Glinda the Good Witch was right: there is no place like home. 

Especially when “home” is defined loosely as the places where you are made to feel welcome. 

The Ear Inn (326 Spring Street in New York City) is just such a place.  I know all about it  — from the warm hello I got from Victor, who knows all there is to know about English gardens to the friendliness of Jim and Grace Balantic, to the hot jazz that the EarRegulars played that night.

The EarRegulars began as a conversation among four jazz friends: Jon-Erik Kellso and Matt Munisteri, co-founders; John Allred and Jon Burr, charter members.  (One of the musicians that night essayed the appropriate joke: “Three Jo(h)ns — no waiting!”)  And Harvey Tibbs and Dan Block, faithful and true, came to join the festivities.  Here’s some of what I basked in that night:

Jon-Erik pointed out that August 29, as well as being Charlie Parker’s birthday, was also the fifth anniversary of Hurricane Katrina.  He has a special fondness for New Orleans, and called a number of tunes that had connections to that city. 

Here’s a song that leaps into your lap and says YES — ‘DEED I DO:

JUMPIN’ AT THE WOODSIDE where, if you look closely, you’ll see Jon-Erik playing air trombone (to fit in with the general sliding going on) and hear John Allred sing a few high-pitched countermelodies — everyone having a wonderful time:

MANDY, MAKE UP YOUR MIND began with the verse — played as a duet for trumpet and guitar — before the jamming on the more well-known chorus began:

NEW ORLEANS, written by Hoagy Carmichael, sung by Louis and Jimmy Rushing, among others, got a beautifully pensive treatment:

THAT DA DA STRAIN went back to the New Orleans Rhythm Kings — recorded first in the very early Twenties and still a very lively piece of jazz history:

And the way that everyone wrapped up the evening was a collective improvisatory musing on the question that continues to be central to philosophical and ontological inquiries, HOW COME YOU DO ME LIKE YOU DO DO DO (I Ain’t Done Nothing To You)?  It’s such a deep issue that the EarRegulars took a long time to consider the issue and its implications:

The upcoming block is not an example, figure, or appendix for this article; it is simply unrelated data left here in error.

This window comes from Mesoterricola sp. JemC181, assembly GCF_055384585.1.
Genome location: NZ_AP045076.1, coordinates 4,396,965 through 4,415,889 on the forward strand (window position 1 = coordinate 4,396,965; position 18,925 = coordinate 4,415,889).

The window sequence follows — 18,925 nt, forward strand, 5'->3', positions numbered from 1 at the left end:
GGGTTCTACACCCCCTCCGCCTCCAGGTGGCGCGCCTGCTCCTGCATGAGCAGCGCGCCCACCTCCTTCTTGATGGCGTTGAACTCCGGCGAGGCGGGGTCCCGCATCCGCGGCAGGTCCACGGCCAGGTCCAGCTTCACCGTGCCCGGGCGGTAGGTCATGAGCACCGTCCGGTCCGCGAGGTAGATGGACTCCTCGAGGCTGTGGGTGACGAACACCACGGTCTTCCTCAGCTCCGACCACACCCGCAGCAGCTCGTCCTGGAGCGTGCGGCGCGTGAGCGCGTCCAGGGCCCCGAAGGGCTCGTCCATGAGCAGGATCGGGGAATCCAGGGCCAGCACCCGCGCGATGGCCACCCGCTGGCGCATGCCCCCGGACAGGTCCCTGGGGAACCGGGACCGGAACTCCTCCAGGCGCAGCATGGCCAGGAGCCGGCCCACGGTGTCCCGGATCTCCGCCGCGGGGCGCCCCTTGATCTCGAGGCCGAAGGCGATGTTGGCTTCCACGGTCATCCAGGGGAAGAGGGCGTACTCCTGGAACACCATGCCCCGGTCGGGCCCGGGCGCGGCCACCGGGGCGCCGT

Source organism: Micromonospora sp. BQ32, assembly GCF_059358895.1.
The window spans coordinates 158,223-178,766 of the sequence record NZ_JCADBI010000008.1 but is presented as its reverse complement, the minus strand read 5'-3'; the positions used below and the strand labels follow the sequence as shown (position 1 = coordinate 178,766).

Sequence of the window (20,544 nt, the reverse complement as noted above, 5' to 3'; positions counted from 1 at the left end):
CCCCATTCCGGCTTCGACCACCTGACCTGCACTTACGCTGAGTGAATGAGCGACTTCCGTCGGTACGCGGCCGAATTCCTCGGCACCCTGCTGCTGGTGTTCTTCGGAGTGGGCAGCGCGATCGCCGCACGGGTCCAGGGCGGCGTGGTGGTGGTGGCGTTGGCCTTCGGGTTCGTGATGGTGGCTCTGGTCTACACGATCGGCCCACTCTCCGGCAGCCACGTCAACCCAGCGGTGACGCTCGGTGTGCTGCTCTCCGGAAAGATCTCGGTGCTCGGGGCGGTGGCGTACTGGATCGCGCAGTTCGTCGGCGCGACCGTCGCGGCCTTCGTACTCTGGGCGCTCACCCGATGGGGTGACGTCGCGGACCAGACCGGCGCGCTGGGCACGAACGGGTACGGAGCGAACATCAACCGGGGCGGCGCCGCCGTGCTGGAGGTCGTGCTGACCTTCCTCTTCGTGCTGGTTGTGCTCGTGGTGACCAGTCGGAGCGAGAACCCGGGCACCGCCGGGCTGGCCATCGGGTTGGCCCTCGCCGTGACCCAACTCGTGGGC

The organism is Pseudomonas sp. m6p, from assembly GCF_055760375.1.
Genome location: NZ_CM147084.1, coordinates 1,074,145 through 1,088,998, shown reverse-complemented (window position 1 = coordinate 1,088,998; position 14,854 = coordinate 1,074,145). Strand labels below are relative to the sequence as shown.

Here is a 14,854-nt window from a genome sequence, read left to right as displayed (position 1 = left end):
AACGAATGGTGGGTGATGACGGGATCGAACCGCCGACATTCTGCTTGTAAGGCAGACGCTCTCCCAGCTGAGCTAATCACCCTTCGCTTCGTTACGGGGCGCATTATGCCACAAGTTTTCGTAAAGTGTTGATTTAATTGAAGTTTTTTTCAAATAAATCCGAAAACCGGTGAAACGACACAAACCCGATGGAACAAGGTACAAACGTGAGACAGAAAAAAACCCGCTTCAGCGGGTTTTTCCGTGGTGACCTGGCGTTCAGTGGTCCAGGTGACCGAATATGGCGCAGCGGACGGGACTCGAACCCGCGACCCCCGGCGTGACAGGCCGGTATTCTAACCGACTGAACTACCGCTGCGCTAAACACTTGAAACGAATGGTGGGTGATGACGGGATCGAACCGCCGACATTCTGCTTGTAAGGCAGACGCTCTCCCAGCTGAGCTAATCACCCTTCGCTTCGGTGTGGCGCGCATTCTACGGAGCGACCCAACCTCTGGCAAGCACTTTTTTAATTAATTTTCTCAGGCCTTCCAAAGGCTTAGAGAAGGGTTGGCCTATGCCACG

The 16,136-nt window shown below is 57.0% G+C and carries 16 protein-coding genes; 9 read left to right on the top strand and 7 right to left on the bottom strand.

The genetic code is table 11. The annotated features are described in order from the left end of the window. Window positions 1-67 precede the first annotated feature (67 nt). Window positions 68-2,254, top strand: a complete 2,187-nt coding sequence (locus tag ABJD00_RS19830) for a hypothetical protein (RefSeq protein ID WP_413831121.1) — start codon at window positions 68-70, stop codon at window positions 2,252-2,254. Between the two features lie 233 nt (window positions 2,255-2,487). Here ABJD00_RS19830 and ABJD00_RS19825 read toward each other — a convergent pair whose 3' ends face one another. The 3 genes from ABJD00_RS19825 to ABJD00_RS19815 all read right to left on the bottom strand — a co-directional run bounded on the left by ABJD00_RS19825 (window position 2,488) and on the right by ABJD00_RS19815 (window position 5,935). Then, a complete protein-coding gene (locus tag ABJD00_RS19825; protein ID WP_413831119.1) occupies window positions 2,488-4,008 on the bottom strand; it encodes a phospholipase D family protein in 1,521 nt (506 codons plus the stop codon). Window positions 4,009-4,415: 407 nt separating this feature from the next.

And the final bit of goodness:

3 responses to “GOOD OLD NEW YORK: THE EAR INN, August 29, 2010

  1. For a real history of the music scene in the original ear inn (you know why it’s called the Ear Inn, for instance?), go on The Daily Growler and type in “One Spring Morning Off Spring Street” or “Ear Inn”–“One Spring Morning Off Spring Street” is a 35 chapter (post) extended history of Lester Bangs and his being introduced to the Ear Inn happenings by some of the more colorful Ear Inn patrons who frequented the Ear on a home-like basis from the time it opened in 1977 until most of us who lived in that neighborhood were priced out of it and the Ear was taken over by Jerry and Don and became a different place with a whole different directional attitude–In the early days of the ear, musicians like Perry Robinson, Jerome Cooper, Phil Glass, Laurie Anderson, Rhys Chatham, Ned Sublette, the Fabulous Swilltones, Cameron Brown, the Rattlers, etc., gained some of their fame performing in the old Ear Inn back dining room that at that time was on the verge of collapsing down into the Hudson River that used to run down Washington Street and the Ear Inn’s basement was affected by the tides.

  2. peterconnie.muller

    the ear in. thesr guys are fanstic. i cant wait to hear each one you send me. keep them coming.

  3. Very interesting Ear history lesson, thanks, Mr. Wolf!
    I just read some of the stuff on the Daily Growler.
    The food at the Ear is actually not at all artsy-fartsy or expensive, and has not been since I started going there in the early or mid nineties.
    I’m sure it was different back in the day, especially the crowd that you might see there, but there are still some good things happening there.
    all the best,
    Jon (bandleader and trumpeter in the EarRegulars)

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